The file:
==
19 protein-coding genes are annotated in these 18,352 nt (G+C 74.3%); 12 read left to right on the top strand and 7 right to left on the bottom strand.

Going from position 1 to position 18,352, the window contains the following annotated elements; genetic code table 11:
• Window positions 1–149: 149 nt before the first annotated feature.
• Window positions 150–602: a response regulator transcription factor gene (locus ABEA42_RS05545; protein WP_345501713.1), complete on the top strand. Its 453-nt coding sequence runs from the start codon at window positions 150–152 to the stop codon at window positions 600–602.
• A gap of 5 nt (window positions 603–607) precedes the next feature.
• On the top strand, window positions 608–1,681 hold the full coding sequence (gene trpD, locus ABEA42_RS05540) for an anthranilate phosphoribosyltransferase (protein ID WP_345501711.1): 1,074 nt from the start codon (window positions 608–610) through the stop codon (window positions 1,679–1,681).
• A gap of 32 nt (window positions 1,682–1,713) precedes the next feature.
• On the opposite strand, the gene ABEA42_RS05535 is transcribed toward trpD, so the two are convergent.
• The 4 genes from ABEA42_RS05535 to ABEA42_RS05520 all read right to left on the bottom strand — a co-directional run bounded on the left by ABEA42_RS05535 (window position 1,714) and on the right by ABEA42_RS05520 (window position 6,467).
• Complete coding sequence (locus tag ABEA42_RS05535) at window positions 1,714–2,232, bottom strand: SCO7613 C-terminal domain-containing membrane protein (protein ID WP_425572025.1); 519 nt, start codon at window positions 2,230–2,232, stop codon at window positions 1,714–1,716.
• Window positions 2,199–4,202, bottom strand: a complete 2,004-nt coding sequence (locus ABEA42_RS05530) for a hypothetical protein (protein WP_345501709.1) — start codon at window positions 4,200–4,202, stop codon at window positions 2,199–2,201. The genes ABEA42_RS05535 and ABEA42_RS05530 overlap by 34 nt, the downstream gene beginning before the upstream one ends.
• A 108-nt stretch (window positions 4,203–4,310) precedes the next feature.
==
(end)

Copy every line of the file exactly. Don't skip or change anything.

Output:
19 protein-coding genes are annotated in these 18,352 nt (G+C 74.3%); 12 read left to right on the top strand and 7 right to left on the bottom strand.

Going from position 1 to position 18,352, the window contains the following annotated elements; genetic code table 11:
• Window positions 1–149: 149 nt before the first annotated feature.
• Window positions 150–602: a response regulator transcription factor gene (locus ABEA42_RS05545; protein WP_345501713.1), complete on the top strand. Its 453-nt coding sequence runs from the start codon at window positions 150–152 to the stop codon at window positions 600–602.
• A gap of 5 nt (window positions 603–607) precedes the next feature.
• On the top strand, window positions 608–1,681 hold the full coding sequence (gene trpD, locus ABEA42_RS05540) for an anthranilate phosphoribosyltransferase (protein ID WP_345501711.1): 1,074 nt from the start codon (window positions 608–610) through the stop codon (window positions 1,679–1,681).
• A gap of 32 nt (window positions 1,682–1,713) precedes the next feature.
• On the opposite strand, the gene ABEA42_RS05535 is transcribed toward trpD, so the two are convergent.
• The 4 genes from ABEA42_RS05535 to ABEA42_RS05520 all read right to left on the bottom strand — a co-directional run bounded on the left by ABEA42_RS05535 (window position 1,714) and on the right by ABEA42_RS05520 (window position 6,467).
• Complete coding sequence (locus tag ABEA42_RS05535) at window positions 1,714–2,232, bottom strand: SCO7613 C-terminal domain-containing membrane protein (protein ID WP_425572025.1); 519 nt, start codon at window positions 2,230–2,232, stop codon at window positions 1,714–1,716.
• Window positions 2,199–4,202, bottom strand: a complete 2,004-nt coding sequence (locus ABEA42_RS05530) for a hypothetical protein (protein WP_345501709.1) — start codon at window positions 4,200–4,202, stop codon at window positions 2,199–2,201. The genes ABEA42_RS05535 and ABEA42_RS05530 overlap by 34 nt, the downstream gene beginning before the upstream one ends.
• A 108-nt stretch (window positions 4,203–4,310) precedes the next feature.